Original articles

Volume XLII, n. 4 - December 2023

Mild limb girdle muscular dystrophy R9 phenotype caused by novel compound heterozygous FKRP gene mutation

Novel FKRP gene mutation

Authors

Key words: FKRP, Dystroglycanopathy, α-Dystroglycan, LGMDR9, limb girdle muscular dystrophy
Publication Date: 2023-12-31

Abstract

Fukutin-related protein (FKRP) mutations cause a broad spectrum of muscular dystrophies, from a relatively mild limb-girdle muscular dystrophy type 9 (LGMDR9) to severe congenital muscular dystrophy (CMD). This study aims to report two siblings belonging to a non-consanguineous Tunisian family harboring a novel compound heterozygous FKRP variant and presenting a mild LGDMR9 phenotype. For mutation screening, massive parallel sequencing was performed, followed by Sanger sequencing and multiplex ligation-dependent probe amplification (MLPA) to validate the existence of the discovered variants. The absence of alpha-dystroglycan was determined by immunohistochemistry. Brain and thigh magnetic resonance imaging (MRI) were performed to detect thigh and brain abnormalities. The two siblings had a late age at onset and clinical examination showed that the pelvic girdles had a predominantly proximal and symmetrical distribution of weakness without cardiac or respiratory involvement. They both had a modified Gardner-Medwin Walton Scale mGMWS grade of 4 and a modified Rankin Scale (mRS) score of 1. The DNA sequencing revealed a novel deletion of exons 2 and 3 in one allele and a missense mutation c.1364C > A, which has been reported to be responsible for congenital muscular dystrophy and mental retardation on the second allele. The simultaneous presence of the two variations in the two cases suggests that the variants segregate with the pathophysiology.

Introduction

Fukutin-related protein (FKRP) is a ribitol 5-phosphate transferase implicated in the glycosylation of alpha dystroglycan (α-DG), a crucial element of the dystrophin glycoprotein complex (DGC) which serves to stabilize the sarcolemma in the muscle cell 1. Mutations in FKRP lead to the loss of muscle stability, yielding to a group of muscular disorders such as Walker-Warburg syndrome (WWS), congenital muscular dystrophy type 1C (MDC1C), muscle-eye-brain disease (MEB) and limb girdle muscular dystrophy type 9 (LGMDR9) 2. LGMDR9 is described as the milder form of FKRP-related myopathy. It manifests between early infancy and adulthood. The severity of LGMDR9 varies according to the phenotype, ranging from a Duchenne-like phenotyp e at an early age to a mild phenotype with late onset or even an asymptomatic phenotype 3. LGMDR9 patients are often characterized by muscle weakness affecting the hips more than the shoulders, elevated creatine kinase (Ck) levels, hypotonia and calves hypertrophy 4. Furthermore, Severe restrictive respiratory failure and dilated cardiomyopathy have been observed in few LGDMR9 patients 4. To date, more than 100 distinct FKRP mutations have been identified, among which 60 are responsible for LGMDR9 5. In the present study, we report two Tunisian siblings from a non-consanguineous family having a mild LGMDR9 phenotype and carrying a novel heterozygous FKRP gene mutation: exon 2 and exon 3 deletion. We also report the involvement of the c.1364C > A variant in this mild phenotype. This latter has reportedly been associated with congenital muscular dystrophy associated with mental retardation and central nervous system abnormalities in Tunisian patients 6.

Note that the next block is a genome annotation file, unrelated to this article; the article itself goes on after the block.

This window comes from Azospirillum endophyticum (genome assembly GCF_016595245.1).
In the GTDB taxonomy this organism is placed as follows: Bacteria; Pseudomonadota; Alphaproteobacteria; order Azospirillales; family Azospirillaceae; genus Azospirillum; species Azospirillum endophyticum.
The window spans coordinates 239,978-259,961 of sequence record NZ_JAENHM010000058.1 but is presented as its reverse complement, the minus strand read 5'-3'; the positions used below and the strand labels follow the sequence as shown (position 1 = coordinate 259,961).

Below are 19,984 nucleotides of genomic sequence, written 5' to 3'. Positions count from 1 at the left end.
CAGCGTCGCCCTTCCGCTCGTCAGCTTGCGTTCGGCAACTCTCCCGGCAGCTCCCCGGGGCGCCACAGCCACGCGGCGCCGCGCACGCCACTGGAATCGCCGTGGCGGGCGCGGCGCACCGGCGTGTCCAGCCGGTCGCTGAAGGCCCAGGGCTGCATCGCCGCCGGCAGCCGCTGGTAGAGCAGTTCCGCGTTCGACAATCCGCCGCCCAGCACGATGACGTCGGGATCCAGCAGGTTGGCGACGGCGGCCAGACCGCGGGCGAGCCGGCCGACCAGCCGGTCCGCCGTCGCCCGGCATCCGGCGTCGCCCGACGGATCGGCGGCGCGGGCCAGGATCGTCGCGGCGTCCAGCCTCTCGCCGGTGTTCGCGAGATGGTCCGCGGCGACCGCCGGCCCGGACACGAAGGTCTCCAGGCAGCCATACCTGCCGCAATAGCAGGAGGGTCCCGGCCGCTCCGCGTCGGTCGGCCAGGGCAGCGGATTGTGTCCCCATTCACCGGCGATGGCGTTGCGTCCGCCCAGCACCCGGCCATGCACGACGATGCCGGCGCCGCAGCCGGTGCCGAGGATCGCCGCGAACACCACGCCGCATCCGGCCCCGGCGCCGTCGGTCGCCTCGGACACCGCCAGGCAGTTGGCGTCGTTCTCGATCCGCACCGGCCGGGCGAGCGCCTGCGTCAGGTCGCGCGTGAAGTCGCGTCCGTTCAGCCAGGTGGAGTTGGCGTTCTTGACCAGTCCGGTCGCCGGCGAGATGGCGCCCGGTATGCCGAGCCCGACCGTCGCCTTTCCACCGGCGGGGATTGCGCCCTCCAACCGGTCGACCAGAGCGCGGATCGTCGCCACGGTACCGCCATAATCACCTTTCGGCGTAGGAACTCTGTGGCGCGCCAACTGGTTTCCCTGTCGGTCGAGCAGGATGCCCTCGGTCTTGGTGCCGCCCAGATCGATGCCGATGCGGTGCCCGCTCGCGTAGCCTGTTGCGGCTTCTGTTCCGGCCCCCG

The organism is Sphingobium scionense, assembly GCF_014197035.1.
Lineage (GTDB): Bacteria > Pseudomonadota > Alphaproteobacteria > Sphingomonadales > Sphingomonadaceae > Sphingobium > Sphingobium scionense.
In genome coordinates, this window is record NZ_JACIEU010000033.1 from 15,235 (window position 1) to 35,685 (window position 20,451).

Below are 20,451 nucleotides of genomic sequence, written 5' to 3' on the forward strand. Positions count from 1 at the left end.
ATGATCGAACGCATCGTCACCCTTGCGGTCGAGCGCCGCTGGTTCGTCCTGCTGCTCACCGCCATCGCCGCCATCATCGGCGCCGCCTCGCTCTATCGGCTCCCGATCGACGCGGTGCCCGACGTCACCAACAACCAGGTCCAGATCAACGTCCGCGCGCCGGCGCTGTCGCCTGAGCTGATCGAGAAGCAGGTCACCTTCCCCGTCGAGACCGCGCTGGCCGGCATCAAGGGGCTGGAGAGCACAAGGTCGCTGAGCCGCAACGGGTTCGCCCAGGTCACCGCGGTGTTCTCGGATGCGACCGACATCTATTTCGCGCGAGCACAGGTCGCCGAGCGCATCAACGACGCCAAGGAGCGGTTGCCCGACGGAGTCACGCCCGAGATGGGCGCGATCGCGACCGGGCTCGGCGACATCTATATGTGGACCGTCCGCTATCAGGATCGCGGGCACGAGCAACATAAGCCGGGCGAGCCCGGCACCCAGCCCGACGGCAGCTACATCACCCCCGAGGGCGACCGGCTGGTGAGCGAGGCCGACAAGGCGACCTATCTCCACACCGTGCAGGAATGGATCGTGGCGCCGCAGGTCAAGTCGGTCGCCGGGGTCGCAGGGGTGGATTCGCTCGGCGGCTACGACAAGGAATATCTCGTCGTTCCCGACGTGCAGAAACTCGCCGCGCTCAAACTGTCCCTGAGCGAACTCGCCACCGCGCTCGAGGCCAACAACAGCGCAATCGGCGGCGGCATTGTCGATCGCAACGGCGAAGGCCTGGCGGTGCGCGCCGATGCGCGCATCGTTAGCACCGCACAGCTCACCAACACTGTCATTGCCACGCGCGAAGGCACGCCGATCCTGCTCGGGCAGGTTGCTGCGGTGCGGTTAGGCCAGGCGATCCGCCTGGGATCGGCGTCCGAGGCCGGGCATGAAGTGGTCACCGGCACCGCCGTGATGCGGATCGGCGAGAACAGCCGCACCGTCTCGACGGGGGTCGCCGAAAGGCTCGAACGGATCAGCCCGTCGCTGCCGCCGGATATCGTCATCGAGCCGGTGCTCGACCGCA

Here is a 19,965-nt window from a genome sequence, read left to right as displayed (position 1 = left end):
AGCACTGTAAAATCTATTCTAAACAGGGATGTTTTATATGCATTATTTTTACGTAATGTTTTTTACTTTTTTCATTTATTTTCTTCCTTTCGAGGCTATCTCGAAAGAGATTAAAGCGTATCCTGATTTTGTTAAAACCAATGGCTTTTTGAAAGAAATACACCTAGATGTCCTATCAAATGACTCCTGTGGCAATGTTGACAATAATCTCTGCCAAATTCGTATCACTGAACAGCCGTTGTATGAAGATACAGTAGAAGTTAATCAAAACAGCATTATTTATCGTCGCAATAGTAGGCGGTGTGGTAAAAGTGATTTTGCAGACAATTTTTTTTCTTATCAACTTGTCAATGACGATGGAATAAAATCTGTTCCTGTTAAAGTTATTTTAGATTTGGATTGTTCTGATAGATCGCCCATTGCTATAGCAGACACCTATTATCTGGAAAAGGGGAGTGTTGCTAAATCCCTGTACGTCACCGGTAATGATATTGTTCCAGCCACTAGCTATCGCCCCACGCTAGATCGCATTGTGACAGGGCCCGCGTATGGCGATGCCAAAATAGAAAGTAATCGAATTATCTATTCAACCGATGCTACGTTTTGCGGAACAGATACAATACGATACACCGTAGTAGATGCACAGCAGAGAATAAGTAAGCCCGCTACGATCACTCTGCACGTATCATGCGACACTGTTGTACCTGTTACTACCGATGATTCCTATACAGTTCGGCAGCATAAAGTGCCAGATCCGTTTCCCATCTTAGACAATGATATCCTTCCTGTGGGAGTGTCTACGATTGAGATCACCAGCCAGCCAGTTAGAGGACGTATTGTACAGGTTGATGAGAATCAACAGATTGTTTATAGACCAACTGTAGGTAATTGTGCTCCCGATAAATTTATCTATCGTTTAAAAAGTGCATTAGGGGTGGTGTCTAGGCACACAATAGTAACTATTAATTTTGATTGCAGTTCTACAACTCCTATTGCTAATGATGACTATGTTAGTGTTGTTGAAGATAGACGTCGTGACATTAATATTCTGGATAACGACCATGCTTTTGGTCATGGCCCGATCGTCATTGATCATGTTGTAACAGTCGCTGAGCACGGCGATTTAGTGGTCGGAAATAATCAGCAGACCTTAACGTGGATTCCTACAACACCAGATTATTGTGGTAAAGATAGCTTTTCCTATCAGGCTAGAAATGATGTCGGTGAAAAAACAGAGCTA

Patients and methods

Clinical assessment

In this study, we report on two siblings from a non-consanguineous south Tunisian family. A scale developed by the Medical Research Council (MRC) was used to measure muscle strength 7. Disease severity was determined using the Modified Gardner-Medwin Walton Scale (m-GMWS) 8 and the Modified Rankin Scale (mRS). For each patient, two-minutes’ walk test (2MWT) 9 and 4 stairs climb test (4SC) 10 were performed to measure the functional ability. To assess the cognitive function, Mini Mental State Examination (MMSE) 11 and the Frontal Assessment Battery (FAB) 12 were performed to evaluate the cognitive function.

The two siblings had a full evaluation of blood testing, including (Ck) levels. They also had electroneuromyography (EMG), electrocardiography (ECG), transthoracic echocardiography (TTE), and respiratory functional exploration. (RFE).

Cerebral and thigh MRI were performed for the proband 1. For Cerebral MRI, axial diffusion, axial flair, T1 and T2 weighted sequences were performed. Magnetic resonance imaging (MRI) 1.5 Tesla was performed with thigh slices. 3 millimeters thick slices were performed in Axial and Coronal T1-weighted (Echo Time (TE)/Repetition Time (TR): 11/640), T2 (TE/TR). 92.9/5900) and T2 Short -time inversion recovery (STIR) (TE/TR: 40/3400).